An utterly wonderful cogitation upon life, love, family, disease, infidelity, friendship, writing and aging. Gray (1930-2008) was a prolific and highly esteemed playwright and novelist. He was never a household name like his friend Harold Pinter, but then who was? The Smoking Diaries (2004) (and its sequels The Year of the Jouncer (2006) and The Last Cigarette (2008)), written towards the end of his life, may actually be his best-known work.

Smoking doesn’t really get much of a look-in, in fact. The Diaries are more of an erratic collage of memories – his family, his schooldays (inevitably, given Gray’s age and class – and didn’t my brother get kicked out of Glengyle Prep school in Putney? must ask him), his literary life and loves, etc. etc – from the elevated retrospective of an imminent (and semi-eminent) pensioner. It is very funny, thought-provoking, moving, occasionally irritating. But the most remarkable thing is the style.

Let’s begin at the beginning, literally.

Happy Birthday Sweetheart

‘So here I am, two hours into my sixty-sixth year. From tomorrow on I’m entitled to various benefits, or so I gather – a state pension of so many pounds a week, free travel on public transport, reduced fees on the railways. I assume I’m also entitled to subsidiary benefits – a respectful attention when I speak, unfailing assistance when I stumble or lurch, an absence of registration when I do the things I’ve been doing more and more frequently recently, but have struggled to keep under wraps – belching, farting, dribbling, wheezing. I can do all these things openly and publicly now, in a spirit of mutual acceptance. Thus am I, at sixty-five, a farter, a belcher, a dribbler and a what else did I say I did, farting, belching, dribbling, oh yes, wheezing. But then as I smoke something like sixty-five cigarettes a day people are likely to continue with their inevitable ‘Well, if you insist on getting through three packets, etc.’ to which I will reply, as always – actually, I can’t remember what I always reply, and how could I, when I don’t believe anyone, even my doctors, ever says anything like, ‘Well, if you will insist, etc.’ In fact, I’m merely reporting a conversation I have with myself, quite often, when I find myself wheezing my way not only up but down the stairs, and when I recover from dizzy spells after pulling on my socks, tying up my shoelaces, two very distinct acts.’ And so on.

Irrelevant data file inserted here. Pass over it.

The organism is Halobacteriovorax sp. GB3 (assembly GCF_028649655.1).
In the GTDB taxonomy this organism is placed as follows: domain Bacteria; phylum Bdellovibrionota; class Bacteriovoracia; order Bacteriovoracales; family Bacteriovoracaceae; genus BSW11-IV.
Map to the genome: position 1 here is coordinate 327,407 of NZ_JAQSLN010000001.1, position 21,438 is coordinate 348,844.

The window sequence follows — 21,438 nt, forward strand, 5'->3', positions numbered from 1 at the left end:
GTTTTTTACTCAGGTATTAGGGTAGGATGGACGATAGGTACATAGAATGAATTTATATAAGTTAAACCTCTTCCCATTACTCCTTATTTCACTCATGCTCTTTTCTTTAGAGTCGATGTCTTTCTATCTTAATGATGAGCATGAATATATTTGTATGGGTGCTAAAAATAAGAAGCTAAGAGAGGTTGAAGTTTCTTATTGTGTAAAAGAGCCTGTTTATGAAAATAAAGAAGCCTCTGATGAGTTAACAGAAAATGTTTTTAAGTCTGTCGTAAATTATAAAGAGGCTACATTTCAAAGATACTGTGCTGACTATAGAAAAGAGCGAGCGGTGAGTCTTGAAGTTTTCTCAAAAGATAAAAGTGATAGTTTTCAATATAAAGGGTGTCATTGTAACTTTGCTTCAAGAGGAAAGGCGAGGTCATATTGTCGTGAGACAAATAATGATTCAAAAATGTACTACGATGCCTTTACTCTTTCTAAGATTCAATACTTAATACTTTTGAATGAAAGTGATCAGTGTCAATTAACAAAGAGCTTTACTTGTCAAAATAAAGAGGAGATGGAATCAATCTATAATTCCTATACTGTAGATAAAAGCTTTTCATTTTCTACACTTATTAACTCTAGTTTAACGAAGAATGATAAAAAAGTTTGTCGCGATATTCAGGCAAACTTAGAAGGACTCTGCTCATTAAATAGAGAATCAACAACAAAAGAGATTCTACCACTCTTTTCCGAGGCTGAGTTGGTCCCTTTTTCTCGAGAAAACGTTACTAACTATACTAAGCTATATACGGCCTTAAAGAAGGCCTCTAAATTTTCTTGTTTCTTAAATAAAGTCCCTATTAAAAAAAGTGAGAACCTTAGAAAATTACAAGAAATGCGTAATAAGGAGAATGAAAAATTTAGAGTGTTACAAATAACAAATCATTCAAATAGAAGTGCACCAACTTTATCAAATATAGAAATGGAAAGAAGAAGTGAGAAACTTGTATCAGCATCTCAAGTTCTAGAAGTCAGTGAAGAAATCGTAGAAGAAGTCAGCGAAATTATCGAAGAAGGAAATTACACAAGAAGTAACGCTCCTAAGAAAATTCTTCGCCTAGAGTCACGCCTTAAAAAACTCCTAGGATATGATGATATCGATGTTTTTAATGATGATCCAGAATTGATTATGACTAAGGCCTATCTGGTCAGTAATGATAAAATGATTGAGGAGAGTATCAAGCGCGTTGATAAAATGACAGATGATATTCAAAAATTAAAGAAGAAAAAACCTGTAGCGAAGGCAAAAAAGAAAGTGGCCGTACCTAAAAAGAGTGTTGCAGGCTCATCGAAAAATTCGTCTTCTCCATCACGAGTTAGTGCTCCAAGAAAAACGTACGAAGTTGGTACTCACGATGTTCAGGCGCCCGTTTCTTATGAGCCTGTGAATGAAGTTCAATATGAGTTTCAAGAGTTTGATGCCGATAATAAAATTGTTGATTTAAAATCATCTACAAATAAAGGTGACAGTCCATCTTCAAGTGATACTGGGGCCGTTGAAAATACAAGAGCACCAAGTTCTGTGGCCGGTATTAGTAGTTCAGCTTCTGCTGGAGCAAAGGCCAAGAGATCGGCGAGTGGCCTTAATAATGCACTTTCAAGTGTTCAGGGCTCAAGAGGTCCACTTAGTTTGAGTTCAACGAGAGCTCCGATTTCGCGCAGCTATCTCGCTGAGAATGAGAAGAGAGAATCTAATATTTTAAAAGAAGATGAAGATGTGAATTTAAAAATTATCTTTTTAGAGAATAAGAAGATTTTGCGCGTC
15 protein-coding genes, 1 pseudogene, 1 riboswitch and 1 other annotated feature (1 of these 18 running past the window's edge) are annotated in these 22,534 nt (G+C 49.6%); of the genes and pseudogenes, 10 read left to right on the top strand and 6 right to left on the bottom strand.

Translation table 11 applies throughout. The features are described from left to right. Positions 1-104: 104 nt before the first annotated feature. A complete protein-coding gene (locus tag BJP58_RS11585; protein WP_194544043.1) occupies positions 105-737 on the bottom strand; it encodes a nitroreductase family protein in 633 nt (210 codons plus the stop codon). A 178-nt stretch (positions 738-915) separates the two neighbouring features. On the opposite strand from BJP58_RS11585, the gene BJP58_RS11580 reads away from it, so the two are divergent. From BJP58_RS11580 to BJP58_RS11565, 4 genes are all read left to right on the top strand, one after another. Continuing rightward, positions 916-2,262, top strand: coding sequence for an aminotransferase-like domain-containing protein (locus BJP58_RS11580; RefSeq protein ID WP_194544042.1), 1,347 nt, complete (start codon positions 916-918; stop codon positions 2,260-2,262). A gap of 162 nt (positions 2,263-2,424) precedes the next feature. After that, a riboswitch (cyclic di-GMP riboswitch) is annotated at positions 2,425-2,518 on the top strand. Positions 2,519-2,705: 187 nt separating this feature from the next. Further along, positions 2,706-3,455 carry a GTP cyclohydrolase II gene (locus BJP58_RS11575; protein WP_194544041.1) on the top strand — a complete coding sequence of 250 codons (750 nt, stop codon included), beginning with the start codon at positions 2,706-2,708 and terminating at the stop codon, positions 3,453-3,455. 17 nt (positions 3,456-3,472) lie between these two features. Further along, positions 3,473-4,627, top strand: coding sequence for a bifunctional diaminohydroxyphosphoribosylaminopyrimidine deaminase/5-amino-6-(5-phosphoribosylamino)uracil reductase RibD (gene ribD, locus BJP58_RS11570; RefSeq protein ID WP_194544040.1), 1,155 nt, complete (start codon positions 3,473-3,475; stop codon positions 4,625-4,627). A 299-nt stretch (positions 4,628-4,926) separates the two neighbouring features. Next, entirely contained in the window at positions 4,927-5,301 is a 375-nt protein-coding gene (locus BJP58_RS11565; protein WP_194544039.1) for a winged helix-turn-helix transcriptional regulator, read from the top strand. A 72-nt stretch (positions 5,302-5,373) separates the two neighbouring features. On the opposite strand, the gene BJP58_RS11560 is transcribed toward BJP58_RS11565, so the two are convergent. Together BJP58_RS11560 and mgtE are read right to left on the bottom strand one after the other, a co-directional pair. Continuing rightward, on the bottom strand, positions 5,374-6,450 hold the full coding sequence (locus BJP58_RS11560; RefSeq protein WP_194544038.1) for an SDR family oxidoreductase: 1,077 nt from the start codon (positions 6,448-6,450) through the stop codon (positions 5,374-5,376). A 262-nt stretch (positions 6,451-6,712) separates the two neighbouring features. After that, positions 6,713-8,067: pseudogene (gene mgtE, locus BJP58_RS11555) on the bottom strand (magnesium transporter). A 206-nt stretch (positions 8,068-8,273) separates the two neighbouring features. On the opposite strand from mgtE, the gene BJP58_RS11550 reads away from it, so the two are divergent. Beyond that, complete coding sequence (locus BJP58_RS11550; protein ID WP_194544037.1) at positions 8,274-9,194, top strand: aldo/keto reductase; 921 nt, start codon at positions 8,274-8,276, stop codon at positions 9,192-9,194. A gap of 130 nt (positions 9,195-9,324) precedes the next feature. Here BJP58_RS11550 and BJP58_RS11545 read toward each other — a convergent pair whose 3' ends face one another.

See what I mean? Maybe the greatest joy of Gray’s interior monologue is the cascade of interminable sentences that swirl and curl (perhaps that should be ‘wreath and writhe’) like the smoke from a cigarette neglected in an ashtray. Apparently he dictated the text into a tape-recorder. The (half-) paragraph above is merely a limbering up. The very next page is almost entirely taken up with a sentence that trips, stumbles and pirouettes from ‘I have a dread of policemen…’ to ‘and saw, as we entered, the Pinters, Harold and Antonia seated at a table facing the door, in the second room.’ Somehow we never lose the thread, even as he pretends to.

Intoxicating and, as you will have noticed, infectious. You might say ‘addictive’.

The easy way to stop smoking

Civic duty – and a sense of justice – compels me to link The Smoking Diaries with Allen Carr’s The Easy Way to Stop Smoking (1985). For me, at least, this book did what it promised. It is clear, concise, precise and persuasive. It is the only ‘self-help’ book that has ever delivered as far as I am concerned. And you don’t have to take my word for it: according to our recent Poet Laureate Carol Ann Duffy, interviewed in The Guardian, this was the book that ‘changed my life’. Carr deserved a Nobel Prize and a knighthood.